NIOSHTIC-2 Publications Search
A handheld electrostatic precipitator for sampling airborne particles and nanoparticles.
Miller-A; Frey-G; King-G; Sunderman-C
Aerosol Sci Tech 2010 Jun; 44(6):417-427
Researchers at NIOSH are developing methods for characterizing ultrafine aerosols in workplaces. One method includes the detailed analysis of collected particles using electron microscopy (EM). In order to collect samples for EMat remote workplaces including mining and manufacturing facilities, researchers have developed a handheld electrostatic precipitator (ESP) particle sampler capable of collecting airborne particles including nanoscale materials, for subsequentEManalysis. The handheld ESP has been tested in the laboratory and is currently undergoing beta testing in the field. Gross collection efficiencies were measured with a CPC and net efficiencies by EM analysis of collected samples. Using laboratory-generated NaCl aerosols in the 30-400 nm size range at a flow rate of 55 cc/min and ESP operating voltages between 5.6- 6.8 kV, both gross and net efficiencies were measured and showed a similar correlation with voltage, with maximum efficiency of approximately 86% at 6.4 kV. EM images from samples were also used to estimate particle size distributions of the original aerosols and the size-dependent deposition was evaluated for upstream versus downstream locations on the samplemedia. Results suggest that the number concentration and particle size distribution of sampled aerosols may potentially be estimated from a single ESP sample, but that the accuracy and repeatability of such quantification need to be investigated and refined. NIOSH is planning to license the ESP sampler for commercial manufacturing.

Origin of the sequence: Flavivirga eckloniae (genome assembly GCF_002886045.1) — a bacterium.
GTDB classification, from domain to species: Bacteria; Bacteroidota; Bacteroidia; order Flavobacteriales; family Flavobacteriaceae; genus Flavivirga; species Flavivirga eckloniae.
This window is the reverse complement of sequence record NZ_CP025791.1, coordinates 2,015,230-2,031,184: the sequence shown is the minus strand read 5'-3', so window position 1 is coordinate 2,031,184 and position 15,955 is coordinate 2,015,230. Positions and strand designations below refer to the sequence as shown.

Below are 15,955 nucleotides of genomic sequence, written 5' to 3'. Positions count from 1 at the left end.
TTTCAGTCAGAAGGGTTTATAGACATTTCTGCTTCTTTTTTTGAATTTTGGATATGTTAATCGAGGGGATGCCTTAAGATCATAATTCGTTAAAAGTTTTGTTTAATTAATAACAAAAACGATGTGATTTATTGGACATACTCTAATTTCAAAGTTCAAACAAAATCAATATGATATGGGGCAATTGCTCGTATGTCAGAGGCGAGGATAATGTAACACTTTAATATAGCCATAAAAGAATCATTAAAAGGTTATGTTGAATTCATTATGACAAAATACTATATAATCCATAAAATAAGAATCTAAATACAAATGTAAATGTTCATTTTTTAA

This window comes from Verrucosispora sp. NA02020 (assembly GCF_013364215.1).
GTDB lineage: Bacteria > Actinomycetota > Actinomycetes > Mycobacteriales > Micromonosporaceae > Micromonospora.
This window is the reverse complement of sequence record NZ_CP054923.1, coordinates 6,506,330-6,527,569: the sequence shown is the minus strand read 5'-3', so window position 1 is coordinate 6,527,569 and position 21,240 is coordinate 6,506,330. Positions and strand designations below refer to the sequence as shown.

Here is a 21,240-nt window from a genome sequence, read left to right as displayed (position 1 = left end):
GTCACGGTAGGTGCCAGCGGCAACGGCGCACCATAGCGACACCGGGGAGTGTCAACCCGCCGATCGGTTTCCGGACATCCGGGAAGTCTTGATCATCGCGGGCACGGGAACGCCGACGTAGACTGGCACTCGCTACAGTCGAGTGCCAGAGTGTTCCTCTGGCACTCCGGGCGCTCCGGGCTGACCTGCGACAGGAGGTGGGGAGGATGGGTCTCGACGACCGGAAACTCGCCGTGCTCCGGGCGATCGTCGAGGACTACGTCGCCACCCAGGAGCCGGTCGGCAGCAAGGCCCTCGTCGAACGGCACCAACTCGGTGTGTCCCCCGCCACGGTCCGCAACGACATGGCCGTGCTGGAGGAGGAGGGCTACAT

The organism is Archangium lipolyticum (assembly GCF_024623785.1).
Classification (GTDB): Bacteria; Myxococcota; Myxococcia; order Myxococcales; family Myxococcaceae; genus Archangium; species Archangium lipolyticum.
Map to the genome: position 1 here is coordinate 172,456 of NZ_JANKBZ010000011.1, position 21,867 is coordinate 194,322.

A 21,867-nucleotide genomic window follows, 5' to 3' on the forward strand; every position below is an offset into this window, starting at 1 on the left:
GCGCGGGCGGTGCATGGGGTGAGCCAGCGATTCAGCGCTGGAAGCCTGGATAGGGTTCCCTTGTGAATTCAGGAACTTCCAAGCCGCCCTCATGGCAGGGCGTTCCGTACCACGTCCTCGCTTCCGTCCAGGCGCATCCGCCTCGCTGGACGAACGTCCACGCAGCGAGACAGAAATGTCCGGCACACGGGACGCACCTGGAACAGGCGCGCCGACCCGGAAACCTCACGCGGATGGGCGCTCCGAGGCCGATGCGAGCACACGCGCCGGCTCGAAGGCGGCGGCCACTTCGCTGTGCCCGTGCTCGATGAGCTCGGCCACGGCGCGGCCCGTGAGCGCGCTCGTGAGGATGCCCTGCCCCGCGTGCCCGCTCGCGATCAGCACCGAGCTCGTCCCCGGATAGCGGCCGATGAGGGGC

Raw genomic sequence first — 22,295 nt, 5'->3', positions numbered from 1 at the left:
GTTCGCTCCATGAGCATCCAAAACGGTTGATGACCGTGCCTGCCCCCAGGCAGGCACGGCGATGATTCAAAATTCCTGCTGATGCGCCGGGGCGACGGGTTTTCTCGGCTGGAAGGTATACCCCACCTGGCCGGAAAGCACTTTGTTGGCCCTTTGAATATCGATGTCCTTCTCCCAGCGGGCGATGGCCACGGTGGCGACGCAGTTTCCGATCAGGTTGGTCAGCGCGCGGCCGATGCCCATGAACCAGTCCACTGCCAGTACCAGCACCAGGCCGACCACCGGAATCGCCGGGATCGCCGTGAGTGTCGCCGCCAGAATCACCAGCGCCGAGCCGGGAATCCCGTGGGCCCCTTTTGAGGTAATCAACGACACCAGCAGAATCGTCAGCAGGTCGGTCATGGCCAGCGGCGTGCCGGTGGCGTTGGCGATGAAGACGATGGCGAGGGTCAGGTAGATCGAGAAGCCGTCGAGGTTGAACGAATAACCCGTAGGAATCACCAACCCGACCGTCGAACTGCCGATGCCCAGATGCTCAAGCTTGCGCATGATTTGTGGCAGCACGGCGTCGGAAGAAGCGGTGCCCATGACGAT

Aerosol-particles; Aerosols; Aerosol-sampling; Electrostatic-precipitators; Microscopic-analysis; Microscopy; Air-contamination; Airborne-particles; Nanotechnology; Particulate-sampling-methods
National Institute for Occupational Safety and Health, Spokane Research Laboratory, 315 E Montgomery Ave., Spokane, WA 99207
Issue of Publication
Aerosol Science and Technology
Page last reviewed: March 11, 2019
Content source: National Institute for Occupational Safety and Health Education and Information Division